Show Me a Hero’ explores the consequences of taking a stand

Cast members from Show Me a Hero.

Three stars

Show Me a Hero August 16, 23, 30, 8 p.m., HBO.

HBO miniseries Show Me a Hero dramatizes a fight over housing desegregation in Yonkers, New York, with white residents and politicians vehemently opposing a court-ordered program to build 200 units of low-income housing in predominantly white neighborhoods. You might imagine that this happened in the wake of the civil rights movement in the 1960s, but the events depicted in Hero took place in the late ’80s and early ’90s, as part of a case that wasn’t settled until 2007.

The Wire creator David Simon takes a typically meticulous approach to the material, based on Lisa Belkin’s 1999 nonfiction book, and at its best Hero is like an entire series built around the city hall intrigue on The Wire. At the center of that intrigue is Nick Wasicsko (Oscar Isaac), elected Yonkers mayor (and the youngest big-city mayor in the country) just as the housing battle is reaching its crescendo. Caught between angry constituents and an intractable judge who threatens to bankrupt the city if it doesn’t comply, Wasicsko ends up doing the right thing by default, essentially killing his political career in the process.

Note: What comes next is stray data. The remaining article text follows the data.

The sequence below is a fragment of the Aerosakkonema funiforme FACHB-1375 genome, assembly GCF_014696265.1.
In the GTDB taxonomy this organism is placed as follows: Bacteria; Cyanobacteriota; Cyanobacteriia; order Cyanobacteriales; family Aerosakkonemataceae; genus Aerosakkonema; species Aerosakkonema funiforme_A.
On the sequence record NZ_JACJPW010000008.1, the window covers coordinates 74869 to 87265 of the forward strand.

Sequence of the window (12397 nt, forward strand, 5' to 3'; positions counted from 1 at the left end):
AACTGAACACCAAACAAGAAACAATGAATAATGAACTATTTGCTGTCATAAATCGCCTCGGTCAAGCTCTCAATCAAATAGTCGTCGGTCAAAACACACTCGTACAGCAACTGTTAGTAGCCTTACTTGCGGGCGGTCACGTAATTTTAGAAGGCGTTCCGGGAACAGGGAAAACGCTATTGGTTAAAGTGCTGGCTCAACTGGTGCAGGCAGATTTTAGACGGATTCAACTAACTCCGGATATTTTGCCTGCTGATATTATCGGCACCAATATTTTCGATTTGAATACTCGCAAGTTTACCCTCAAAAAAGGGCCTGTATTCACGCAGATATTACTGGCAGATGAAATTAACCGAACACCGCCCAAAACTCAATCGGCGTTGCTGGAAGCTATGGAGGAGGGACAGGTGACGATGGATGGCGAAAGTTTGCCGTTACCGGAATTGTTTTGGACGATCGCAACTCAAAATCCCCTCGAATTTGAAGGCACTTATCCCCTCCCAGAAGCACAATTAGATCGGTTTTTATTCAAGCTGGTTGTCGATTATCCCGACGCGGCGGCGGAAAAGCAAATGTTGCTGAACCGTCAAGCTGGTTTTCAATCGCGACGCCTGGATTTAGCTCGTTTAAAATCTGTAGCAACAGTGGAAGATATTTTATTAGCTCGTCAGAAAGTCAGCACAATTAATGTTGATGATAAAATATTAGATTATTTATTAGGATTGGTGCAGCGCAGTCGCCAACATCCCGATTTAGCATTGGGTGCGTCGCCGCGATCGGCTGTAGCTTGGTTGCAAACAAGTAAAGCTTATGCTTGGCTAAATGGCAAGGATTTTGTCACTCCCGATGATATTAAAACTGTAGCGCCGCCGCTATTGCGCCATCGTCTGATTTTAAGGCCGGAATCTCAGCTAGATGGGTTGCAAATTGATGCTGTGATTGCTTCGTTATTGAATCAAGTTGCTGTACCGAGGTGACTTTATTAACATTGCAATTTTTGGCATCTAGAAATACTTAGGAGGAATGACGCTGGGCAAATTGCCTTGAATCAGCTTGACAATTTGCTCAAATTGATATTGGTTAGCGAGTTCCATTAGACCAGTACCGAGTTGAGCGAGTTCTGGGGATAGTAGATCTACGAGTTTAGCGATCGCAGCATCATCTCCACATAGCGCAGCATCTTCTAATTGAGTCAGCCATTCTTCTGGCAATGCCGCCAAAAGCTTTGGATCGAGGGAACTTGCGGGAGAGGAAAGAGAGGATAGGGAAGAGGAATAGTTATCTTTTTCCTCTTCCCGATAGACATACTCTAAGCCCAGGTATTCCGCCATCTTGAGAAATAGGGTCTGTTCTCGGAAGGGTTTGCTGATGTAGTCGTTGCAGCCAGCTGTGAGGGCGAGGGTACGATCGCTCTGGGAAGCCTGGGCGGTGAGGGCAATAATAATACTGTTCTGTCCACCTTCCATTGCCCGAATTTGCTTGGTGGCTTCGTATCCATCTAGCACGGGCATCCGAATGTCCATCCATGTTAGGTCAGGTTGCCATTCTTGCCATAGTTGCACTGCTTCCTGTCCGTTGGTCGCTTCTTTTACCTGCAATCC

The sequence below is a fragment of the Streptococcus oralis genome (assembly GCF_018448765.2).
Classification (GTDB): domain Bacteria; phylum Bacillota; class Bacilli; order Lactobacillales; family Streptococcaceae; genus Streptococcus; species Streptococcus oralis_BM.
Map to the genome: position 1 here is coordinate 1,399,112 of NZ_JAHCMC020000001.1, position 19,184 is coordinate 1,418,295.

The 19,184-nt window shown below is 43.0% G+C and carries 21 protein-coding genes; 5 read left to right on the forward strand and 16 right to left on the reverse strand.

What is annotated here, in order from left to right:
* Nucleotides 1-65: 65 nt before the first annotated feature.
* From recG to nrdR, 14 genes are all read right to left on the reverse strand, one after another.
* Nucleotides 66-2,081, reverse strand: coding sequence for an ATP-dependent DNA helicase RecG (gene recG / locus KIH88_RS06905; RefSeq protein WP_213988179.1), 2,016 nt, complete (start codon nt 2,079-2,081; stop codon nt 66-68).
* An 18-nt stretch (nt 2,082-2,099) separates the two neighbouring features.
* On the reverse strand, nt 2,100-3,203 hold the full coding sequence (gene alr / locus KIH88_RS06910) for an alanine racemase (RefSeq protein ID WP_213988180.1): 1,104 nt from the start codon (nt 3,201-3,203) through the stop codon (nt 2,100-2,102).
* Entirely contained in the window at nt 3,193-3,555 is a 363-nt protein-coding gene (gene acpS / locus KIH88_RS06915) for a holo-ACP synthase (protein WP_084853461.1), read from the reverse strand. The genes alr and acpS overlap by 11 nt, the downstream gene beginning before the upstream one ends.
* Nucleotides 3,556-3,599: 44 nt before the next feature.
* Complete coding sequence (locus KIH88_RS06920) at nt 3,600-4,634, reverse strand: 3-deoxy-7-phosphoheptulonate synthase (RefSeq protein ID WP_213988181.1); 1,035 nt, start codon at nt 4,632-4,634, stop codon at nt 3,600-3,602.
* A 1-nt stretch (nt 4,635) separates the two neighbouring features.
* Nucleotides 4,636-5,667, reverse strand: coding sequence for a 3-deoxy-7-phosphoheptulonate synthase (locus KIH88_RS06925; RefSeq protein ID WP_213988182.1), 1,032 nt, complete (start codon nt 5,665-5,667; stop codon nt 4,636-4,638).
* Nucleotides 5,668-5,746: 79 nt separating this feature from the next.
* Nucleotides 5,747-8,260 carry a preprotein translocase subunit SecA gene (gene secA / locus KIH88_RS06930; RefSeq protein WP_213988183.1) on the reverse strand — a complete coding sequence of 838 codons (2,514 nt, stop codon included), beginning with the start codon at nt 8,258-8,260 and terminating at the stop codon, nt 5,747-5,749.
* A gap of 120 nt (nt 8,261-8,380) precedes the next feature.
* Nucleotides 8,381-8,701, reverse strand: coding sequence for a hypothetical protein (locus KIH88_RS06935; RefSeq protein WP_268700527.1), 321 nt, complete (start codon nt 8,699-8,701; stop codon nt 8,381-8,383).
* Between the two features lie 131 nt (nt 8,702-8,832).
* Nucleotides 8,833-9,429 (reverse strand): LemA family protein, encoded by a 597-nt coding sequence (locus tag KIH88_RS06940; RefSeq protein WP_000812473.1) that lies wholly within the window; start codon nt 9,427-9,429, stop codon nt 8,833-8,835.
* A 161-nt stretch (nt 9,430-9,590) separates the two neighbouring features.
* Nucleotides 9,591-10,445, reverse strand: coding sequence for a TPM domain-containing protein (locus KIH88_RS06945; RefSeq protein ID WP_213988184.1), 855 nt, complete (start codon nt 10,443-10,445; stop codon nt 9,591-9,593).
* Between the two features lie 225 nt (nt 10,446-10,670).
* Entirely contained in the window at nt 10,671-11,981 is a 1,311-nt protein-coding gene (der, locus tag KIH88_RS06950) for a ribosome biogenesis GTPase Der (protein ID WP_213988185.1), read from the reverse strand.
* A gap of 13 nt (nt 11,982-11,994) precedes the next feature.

When it focuses on the tragedy of Nick Wasicsko, Hero is fascinating, with Simon and co-writer William F. Zorzi tying together the personal and the political in an intelligent and often heartbreaking way. But the series is less successful when it comes to the various supporting characters, despite a top-notch cast that includes Alfred Molina, Winona Ryder and Catherine Keener, among others. Simon and Zorzi have the most trouble with one of the former’s typical strengths: stories of everyday people caught up in circumstances beyond their control. Hero’s depictions of public-housing residents are full of clichés, from drug abuse to unwed motherhood, and those characters never end up fully realized.

The direction from filmmaker Paul Haggis (Crash, Third Person) can be heavy-handed at times (especially in its overuse of Bruce Springsteen songs), although not nearly as much as in Haggis’ movies. Like all of Simon’s work, Hero aims to tell a uniquely American story, to shine a harsh light on injustice and the people affected by it. More often than not, it manages to do just that.

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